Chloe /

“Being a trans woman openly serving in the US Army through the transgender military ban has proven to be a challenging experience. After growing up in a rural conservative area where LGBT rights were seemingly nonexistent, I left and enlisted in the Army. I spent most of my career in the Infantry and have served multiple deployments including a 2010 tour to Afghanistan where I was struck by an improvised explosive device earning the Purple Heart medal. Following President Obama making the ranks of the US military inclusive to transgender service, I was finally able to serve as my authentic self. In April 2019, President Trump passed a discriminatory ban on transgender service which prevents any trans individuals from joining the US military and serving their country. Further, any service members who are honorably serving will face discharge for identifying as transgender and beginning to transition. Although I have been allowed to continue serving, I do so in a discriminatory environment that deems me unfit for duty, despite my years of service to my country. I hope to continue serving and to be an advocate who can bring positive change for all of the service members that come after me regardless of their gender identity or sexual orientation.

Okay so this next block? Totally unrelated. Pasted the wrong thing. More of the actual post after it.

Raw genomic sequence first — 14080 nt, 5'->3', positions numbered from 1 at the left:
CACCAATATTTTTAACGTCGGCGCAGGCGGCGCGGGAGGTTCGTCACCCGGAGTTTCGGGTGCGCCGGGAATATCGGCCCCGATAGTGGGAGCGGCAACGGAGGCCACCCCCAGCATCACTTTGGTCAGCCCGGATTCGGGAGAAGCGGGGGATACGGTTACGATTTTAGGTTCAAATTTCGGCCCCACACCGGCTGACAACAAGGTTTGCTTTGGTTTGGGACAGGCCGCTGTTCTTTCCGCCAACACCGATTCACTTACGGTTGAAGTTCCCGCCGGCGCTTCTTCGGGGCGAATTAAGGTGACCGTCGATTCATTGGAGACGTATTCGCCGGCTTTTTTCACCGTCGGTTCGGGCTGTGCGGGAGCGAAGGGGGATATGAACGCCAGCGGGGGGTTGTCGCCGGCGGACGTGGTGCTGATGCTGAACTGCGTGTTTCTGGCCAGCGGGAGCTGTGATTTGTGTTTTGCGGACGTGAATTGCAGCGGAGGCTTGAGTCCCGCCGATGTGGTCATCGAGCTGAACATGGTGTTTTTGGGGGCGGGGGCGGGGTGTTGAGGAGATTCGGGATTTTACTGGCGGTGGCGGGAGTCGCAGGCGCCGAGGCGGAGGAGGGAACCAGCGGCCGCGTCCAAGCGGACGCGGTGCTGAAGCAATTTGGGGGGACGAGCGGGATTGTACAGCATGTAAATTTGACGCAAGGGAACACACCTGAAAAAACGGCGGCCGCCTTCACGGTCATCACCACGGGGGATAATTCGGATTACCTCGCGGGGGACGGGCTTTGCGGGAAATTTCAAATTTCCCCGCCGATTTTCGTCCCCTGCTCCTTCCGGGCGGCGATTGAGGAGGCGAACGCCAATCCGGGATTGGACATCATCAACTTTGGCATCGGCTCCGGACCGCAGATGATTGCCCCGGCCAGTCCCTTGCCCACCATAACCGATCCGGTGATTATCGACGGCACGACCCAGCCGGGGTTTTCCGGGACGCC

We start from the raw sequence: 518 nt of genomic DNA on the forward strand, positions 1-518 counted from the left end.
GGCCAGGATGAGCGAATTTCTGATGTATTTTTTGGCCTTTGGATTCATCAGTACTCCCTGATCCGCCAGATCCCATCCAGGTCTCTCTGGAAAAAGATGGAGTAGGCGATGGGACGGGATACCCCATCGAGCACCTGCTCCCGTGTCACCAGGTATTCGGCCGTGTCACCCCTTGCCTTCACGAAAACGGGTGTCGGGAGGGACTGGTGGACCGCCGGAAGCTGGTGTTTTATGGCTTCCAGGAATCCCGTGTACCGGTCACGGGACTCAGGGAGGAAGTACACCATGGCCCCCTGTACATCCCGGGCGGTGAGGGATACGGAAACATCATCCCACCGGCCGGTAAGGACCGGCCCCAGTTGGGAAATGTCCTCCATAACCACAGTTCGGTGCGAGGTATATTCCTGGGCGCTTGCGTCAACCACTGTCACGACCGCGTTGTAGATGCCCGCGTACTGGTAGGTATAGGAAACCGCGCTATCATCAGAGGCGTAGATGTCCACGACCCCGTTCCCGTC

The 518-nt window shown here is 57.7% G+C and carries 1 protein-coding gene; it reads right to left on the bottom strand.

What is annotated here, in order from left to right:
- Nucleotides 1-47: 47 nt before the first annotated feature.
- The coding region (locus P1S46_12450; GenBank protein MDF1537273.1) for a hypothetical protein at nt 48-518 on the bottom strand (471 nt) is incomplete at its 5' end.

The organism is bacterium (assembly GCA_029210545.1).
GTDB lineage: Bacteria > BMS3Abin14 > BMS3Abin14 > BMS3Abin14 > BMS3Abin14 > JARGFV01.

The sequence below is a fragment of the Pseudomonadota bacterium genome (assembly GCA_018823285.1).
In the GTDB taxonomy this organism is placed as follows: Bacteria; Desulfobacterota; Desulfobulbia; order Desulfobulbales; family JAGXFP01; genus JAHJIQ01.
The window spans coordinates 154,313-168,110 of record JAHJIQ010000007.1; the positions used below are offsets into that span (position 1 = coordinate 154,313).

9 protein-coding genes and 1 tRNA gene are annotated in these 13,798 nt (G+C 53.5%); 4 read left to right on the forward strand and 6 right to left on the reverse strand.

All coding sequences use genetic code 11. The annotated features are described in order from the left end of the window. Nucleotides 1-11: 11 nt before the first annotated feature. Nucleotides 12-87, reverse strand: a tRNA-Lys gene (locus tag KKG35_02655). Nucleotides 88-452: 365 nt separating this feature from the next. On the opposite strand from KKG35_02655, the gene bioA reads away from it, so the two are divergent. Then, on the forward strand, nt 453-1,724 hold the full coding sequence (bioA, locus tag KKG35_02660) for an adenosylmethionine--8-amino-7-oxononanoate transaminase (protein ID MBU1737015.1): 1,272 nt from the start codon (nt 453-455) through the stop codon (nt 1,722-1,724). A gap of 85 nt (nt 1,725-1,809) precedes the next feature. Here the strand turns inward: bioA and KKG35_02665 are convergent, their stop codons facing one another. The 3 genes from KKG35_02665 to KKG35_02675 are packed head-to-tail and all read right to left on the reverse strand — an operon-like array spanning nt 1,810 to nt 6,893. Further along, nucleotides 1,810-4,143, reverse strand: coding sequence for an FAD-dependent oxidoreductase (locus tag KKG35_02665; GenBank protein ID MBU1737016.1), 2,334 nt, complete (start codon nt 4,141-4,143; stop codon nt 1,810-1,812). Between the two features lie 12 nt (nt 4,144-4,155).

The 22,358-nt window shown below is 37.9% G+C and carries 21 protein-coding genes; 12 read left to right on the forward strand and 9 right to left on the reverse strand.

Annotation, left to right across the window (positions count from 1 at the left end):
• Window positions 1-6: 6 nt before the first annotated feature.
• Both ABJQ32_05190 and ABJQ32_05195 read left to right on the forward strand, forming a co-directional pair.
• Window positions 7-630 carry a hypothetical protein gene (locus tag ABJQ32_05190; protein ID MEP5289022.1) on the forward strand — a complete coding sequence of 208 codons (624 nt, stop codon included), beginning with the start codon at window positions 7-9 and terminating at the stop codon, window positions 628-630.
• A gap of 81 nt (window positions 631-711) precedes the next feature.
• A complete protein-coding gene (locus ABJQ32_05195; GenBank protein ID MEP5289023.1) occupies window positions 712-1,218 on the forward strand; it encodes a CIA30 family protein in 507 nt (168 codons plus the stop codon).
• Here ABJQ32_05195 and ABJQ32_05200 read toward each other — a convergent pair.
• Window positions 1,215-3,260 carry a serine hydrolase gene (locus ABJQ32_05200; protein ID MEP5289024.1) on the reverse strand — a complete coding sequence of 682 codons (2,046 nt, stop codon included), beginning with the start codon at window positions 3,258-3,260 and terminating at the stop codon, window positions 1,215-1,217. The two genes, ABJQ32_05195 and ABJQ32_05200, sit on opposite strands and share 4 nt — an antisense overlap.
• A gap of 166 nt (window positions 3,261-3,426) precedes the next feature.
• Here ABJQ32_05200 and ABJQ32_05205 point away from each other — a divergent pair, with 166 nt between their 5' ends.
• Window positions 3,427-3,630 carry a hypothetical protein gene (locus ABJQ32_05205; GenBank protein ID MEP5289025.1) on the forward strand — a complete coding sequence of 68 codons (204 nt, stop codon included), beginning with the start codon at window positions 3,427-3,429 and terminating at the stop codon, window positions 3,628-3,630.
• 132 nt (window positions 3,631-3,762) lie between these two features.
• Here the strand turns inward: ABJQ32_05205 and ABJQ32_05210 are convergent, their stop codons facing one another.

Through the trans mil ban, it is extremely difficult for active duty service members to access gender affirming health care through the military’s health insurance. I have surgery scheduled for early 2021 and appreciates help as all costs are out of pocket. 



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